Gas-powered vehicles could start using electricity-based fuels (e-fuels) to be climate neutral as electric vehicles begin to take over.
- E-fuels, or synthetic fuels, can be considered climate neutral as they use electricity from renewable sources to split hydrogen from water, then blend the hydrogen with carbon dioxide from the air, according to Bloomberg.
- The fuels are considered climate neutral only if they are produced using electricity from renewable sources like wind or solar energy.
- The e-fuels, such as e-methane, e-kerosene, and e-methanol, can be used in gas-powered cars to make them climate efficient and allow current vehicles to be more efficient, and allow for production to continue despite many manufacturers switching to total EV production.
Why it’s news
A large majority of the world is changing to EVs as governments worldwide fight to become more environmentally friendly.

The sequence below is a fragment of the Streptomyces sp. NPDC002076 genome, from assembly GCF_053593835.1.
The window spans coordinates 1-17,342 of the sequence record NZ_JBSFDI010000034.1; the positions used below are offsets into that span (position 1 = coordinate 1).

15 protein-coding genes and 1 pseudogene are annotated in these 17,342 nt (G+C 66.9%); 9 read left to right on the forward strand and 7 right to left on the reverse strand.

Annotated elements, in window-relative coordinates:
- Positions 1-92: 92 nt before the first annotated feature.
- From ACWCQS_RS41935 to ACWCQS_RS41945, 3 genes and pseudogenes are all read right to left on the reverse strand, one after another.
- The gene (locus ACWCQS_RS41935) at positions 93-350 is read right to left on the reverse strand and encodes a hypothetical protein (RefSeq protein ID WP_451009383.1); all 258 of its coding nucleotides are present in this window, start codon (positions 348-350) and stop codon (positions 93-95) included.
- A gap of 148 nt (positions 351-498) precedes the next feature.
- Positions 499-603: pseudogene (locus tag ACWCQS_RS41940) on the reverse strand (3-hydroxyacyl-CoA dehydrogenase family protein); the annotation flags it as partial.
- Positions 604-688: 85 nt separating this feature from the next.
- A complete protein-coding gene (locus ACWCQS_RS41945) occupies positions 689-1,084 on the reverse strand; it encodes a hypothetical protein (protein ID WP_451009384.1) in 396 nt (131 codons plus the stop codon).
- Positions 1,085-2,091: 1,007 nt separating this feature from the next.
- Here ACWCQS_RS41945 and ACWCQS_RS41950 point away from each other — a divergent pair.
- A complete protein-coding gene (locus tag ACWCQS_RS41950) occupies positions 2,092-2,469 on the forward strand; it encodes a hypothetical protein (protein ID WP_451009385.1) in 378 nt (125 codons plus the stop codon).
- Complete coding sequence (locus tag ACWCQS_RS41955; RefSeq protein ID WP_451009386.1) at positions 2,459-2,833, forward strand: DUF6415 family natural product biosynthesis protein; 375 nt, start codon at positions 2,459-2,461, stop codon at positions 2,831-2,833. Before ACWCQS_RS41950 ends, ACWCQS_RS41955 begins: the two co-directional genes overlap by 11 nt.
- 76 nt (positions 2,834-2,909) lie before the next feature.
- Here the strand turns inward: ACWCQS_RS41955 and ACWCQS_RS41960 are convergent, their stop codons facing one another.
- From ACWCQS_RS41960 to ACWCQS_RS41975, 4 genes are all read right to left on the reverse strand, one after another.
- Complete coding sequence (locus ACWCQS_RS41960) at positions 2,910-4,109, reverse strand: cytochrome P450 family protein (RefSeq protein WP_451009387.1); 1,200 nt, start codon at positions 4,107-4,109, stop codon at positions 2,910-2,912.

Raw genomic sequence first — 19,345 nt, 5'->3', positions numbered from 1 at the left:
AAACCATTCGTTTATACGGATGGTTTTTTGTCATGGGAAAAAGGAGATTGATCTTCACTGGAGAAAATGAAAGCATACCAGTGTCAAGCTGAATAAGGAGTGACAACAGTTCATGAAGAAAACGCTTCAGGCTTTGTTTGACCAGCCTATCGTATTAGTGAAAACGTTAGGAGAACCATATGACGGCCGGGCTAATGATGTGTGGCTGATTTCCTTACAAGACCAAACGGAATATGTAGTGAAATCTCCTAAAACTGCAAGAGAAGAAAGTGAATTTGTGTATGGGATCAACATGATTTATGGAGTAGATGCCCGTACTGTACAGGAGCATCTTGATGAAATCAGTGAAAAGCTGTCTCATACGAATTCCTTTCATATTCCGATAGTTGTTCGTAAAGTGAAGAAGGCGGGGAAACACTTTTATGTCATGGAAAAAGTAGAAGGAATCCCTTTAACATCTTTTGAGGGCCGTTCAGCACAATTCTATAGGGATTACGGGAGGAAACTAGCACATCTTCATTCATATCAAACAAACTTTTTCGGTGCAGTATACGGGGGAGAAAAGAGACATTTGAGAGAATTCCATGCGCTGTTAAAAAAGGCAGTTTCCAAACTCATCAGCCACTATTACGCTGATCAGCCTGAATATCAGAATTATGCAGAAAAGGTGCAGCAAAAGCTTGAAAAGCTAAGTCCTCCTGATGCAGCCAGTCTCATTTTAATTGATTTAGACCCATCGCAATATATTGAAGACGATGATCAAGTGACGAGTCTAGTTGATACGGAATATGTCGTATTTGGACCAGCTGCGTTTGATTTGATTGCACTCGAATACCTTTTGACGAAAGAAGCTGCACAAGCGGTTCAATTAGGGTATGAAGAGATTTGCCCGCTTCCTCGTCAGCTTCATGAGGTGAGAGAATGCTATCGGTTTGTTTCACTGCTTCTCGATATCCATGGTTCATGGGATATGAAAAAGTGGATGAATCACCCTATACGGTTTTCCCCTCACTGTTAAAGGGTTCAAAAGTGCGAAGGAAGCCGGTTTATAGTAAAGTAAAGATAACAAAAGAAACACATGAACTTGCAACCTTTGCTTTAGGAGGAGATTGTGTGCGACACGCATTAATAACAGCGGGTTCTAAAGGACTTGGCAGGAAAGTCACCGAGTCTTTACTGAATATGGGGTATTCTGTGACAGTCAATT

As EV production takes over, gas-powered vehicles are becoming less needed, but e-fuels could be used in gas-powered vehicles to make the vehicles more climate neutral and allow current vehicles to still be used.
E-fuels are synthetic fuels that are different from traditional gas, but it does not come from fossil energy sources. The fuel is made from a chemical process with hydrogen, and the energy used is renewable, making it clean and climate neutral.
A downside to the fuel is that it takes a lot of energy to create, making it costly. By 2030, the production of a liter, which is about a quarter of a gallon, of e-fuel will still cost around $3 or $4, the U.S.-based nonprofit organization forecast in 2020.
Using the e-fuels in vehicles, it will allow for current cars to become more climate neutral and will keep more jobs in the employment sector as gas-powered car manufacturers can continue to build the vehicles.
Some e-fuels have already begun circulating with planes and ships using half e-fuel and half regular gasoline to make long trips and be more climate cautious. If more businesses start to use e-fuels production will be ramped up, making it more accessible.